You remember Vention, right? The web-based machine builder and social marketplace? They just popped the champagne announcing a seed round of $3.5 million CAD ($2.8M USD). The financing was spearheaded by White Star Capital and a band of previous investors, Bolt and Real Ventures.
That’s no small bag of coin. And it comes on the heels of a few significant developments for the Vention platform. First though, if you’re not familiar with what Vention does, have a look at a new video on, their pride and joy, the 3D MachineBuilder:
Every time I see what can be done with Vention, I wonder why more 3D CAD software isn’t more like this. I do think it’s a direction we’re moving toward–more automation, context-aware user interfaces and more intelligent modeling and assembly processes–and Vention is leading the way. So, what’s happened with them over the past year?
- They went from closed to open beta (June 2017)
- Celebrated their first anniversary (July 2017)
- 3D MachineBuilder used 15,000+ hours for over 3000 assemblies
- 130 feature upgrades over 25 releases
- MachineMotion Controller released
- MachineApps open-source automation program tool released
- Production and delivery of assemblies to North America, Europe and Asia
- 200+ public assemblies published on the Vention marketplace
Vention is focused on one thing though–Machine Design. When I think about modeling an assembly of a test bench, utility cart, shelving system or assembly station, traditional CAD now seems tedious (even with all the standard hardware modeled)… And that doesn’t include procurement. Vention brings the standards, the assembly, and the procurement all together. Does that make it a new category of CAD software? Vention CTO, Max Windisch, thinks so. Here’s what he had to say:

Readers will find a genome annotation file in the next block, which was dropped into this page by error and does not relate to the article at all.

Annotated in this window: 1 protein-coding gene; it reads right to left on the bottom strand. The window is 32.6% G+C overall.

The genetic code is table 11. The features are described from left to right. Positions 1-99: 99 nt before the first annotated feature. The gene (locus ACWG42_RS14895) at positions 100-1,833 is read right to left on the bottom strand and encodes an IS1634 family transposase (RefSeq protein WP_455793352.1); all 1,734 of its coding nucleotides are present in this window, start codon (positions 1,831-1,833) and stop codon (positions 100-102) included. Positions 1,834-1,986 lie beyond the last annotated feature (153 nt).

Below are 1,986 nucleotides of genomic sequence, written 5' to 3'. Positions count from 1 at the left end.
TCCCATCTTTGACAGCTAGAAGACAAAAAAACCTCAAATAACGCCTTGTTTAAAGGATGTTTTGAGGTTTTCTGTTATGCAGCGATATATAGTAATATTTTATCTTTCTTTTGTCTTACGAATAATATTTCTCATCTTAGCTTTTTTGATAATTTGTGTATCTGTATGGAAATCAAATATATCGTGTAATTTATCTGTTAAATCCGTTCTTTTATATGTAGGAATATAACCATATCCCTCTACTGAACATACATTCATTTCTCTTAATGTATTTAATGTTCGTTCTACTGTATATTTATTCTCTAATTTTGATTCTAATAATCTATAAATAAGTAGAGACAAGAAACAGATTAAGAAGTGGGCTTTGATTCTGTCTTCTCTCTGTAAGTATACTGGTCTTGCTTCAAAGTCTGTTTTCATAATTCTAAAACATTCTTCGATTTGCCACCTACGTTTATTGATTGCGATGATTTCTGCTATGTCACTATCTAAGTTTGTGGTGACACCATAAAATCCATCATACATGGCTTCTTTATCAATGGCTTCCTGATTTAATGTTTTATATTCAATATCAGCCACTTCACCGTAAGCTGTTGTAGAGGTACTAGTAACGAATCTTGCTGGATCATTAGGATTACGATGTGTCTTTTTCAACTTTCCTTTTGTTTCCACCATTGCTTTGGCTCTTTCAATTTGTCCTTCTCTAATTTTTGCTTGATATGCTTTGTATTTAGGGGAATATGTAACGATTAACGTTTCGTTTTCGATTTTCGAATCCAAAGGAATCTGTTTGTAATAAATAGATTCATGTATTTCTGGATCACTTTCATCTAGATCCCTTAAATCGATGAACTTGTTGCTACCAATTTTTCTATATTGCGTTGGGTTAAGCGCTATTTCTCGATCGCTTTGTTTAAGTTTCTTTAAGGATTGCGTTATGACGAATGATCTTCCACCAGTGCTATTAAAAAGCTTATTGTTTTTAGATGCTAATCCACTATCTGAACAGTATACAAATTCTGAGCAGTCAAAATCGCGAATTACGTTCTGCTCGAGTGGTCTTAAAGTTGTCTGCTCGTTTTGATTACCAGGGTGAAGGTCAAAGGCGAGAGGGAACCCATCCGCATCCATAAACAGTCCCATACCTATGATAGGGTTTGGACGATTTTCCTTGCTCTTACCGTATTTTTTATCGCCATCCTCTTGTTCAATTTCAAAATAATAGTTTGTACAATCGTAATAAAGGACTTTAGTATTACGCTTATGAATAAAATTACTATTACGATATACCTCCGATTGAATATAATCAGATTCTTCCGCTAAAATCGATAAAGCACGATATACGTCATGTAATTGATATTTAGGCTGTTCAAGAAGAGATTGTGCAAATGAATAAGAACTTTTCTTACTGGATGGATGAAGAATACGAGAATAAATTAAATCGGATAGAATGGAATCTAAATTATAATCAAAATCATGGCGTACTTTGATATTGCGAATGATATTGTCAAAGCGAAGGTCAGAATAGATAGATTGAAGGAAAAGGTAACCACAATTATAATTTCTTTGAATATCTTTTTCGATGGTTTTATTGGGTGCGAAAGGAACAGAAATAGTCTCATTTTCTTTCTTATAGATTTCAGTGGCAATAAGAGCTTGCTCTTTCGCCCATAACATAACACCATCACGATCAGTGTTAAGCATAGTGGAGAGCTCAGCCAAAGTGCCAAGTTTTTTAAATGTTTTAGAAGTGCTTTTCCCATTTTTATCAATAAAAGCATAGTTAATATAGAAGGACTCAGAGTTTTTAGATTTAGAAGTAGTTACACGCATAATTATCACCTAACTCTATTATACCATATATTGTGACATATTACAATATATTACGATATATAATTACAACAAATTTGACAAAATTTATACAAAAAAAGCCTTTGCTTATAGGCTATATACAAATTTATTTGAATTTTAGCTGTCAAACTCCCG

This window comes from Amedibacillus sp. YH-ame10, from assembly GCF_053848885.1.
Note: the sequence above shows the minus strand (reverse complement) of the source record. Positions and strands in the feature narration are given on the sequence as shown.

Over the last 12 months, we established the foundation of a new category of CAD software. Our sole focus on machine design combined with tight hardware component integration enabled us to build an array of intelligent and automated features that could never have been possible with traditional CAD software. We are now entering a new phase of development with a greater focus on design automation, large assembly management, and In-CAD industrial automation.”
The focus on Machine Design alone surely helps in the automation of going from design to build. But I can’t help but think how this could apply to other assembly design or CAD in general. Here’s looking forward to more software companies considering the process as a whole and props to Vention for getting there first.